America Is Stuck With the Death Penalty for (At Least) a Generation

With Justice Anthony Kennedy's retirement, the national fight to abolish capital punishment will have to go local.
When the Supreme Court revived capital punishment in 1976, just four years after de facto abolishing it, the justices effectively took ownership of the American death penalty and all its outcomes. They have spent the decades since then setting its legal and constitutional parameters, supervising its general implementation, sanctioning its use in specific cases, and brushing aside concerns about its many flaws.
That unusual role in the American legal system is about to change. With Justice Anthony Kennedy’s retirement from the court this summer, the Supreme Court will lose a heterodox jurist whose willingness to cross ideological divides made him the deciding factor in many legal battles. In cases involving the Eighth Amendment’s prohibition against cruel and unusual punishment, his judgment often meant the difference between life and death for hundreds of death-row pr…

Pakistan SC dismisses murder convict’s appeal after his death

ISLAMABAD: It took the top court nearly seven long years to take up and dismiss the petition of a death-row inmate, who died of natural causes in 2011.

A three-judge bench of the apex court, headed by Justice Asif Saeed Khosa, dismissed the criminal appeal of Akbar after receiving a report from the superintendent of District Jail Kasur that the appellant had died a natural death on January 20, 2011.

The deceased had murdered a person in Lahore in August 1999. Later, a trial court awarded him death sentence. In 2010, the Lahore High Court maintained the trial court’s order.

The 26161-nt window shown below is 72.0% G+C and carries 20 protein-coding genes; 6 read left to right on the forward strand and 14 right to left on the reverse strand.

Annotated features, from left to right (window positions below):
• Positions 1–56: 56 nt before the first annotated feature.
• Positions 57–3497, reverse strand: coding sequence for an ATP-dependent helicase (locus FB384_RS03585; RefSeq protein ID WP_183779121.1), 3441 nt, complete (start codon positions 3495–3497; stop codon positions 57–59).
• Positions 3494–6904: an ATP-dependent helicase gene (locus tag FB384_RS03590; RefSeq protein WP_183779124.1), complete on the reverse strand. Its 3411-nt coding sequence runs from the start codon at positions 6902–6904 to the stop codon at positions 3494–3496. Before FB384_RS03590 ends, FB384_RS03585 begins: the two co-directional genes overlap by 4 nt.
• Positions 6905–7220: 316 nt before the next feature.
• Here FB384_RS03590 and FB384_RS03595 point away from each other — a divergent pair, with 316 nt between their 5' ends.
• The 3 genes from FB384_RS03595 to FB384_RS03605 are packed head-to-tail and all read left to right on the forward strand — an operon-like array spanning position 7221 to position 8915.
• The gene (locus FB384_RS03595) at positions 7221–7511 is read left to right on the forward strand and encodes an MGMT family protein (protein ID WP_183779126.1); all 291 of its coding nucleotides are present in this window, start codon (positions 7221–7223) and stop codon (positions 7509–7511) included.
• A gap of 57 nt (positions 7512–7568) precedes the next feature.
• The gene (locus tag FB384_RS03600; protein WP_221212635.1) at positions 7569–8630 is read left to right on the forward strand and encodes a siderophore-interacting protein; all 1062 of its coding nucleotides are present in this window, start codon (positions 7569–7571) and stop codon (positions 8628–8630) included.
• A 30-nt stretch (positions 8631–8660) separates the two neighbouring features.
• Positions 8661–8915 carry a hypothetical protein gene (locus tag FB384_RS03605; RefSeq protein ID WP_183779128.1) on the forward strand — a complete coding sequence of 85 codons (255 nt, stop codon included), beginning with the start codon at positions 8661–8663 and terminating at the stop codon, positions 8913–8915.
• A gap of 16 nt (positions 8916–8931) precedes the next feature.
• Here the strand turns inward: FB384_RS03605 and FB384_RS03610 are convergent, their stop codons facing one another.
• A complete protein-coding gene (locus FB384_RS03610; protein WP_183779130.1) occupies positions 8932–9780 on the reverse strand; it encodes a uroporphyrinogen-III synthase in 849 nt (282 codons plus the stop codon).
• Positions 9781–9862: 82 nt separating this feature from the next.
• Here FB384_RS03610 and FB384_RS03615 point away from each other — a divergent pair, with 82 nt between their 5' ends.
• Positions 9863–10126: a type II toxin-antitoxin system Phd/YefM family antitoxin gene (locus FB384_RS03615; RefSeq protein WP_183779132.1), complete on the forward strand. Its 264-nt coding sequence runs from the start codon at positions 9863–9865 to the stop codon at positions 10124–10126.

The same year, Akbar challenged the verdict in the apex court, but his plea was admitted for regular hearing in 2014. After three years on July 27, the bench resumed the hearing of his criminal appeal.

A copy of the two-page order is available with The Express Tribune.

According to the order, “A report dated July 22 was submitted by the superintendent of District Jail in Kasur, which showed that Akbar, the appellant, in criminal appeal No 334 of 2014, had died a natural death on January 20, 2011. In view of the development, the criminal appeal has abated to the extent of the said appellant.”

The bench also noted that two co-accused Yaqoob and Ansar Ali had been acquitted by the trial court on the basis of compromise and released from jail.

This is not the first case where the Supreme Court took up the case of convicted persons after their deaths.

The special bench, led by Justice Asif Saeed Khosa, has been working tirelessly to decide criminal appeals for last couple of years.

The bench decided pending criminal appeals from 1993 to 2014 and now only 1,298 criminal appeals are pending. On the other hand, total pending cases are 35,375 in the apex court.

Justice Khosa has brought a quiet revolution to the apex court as he is heading a special bench that has decided around 7,000 criminal appeals during the last three years.

A senior Supreme Court official told The Express Tribune that the special bench is speeding up the hearing of listed cases on a daily basis and there was no need for adjournments.

Source: Express Tribune, Hasnaat Mailk, August 9, 2017

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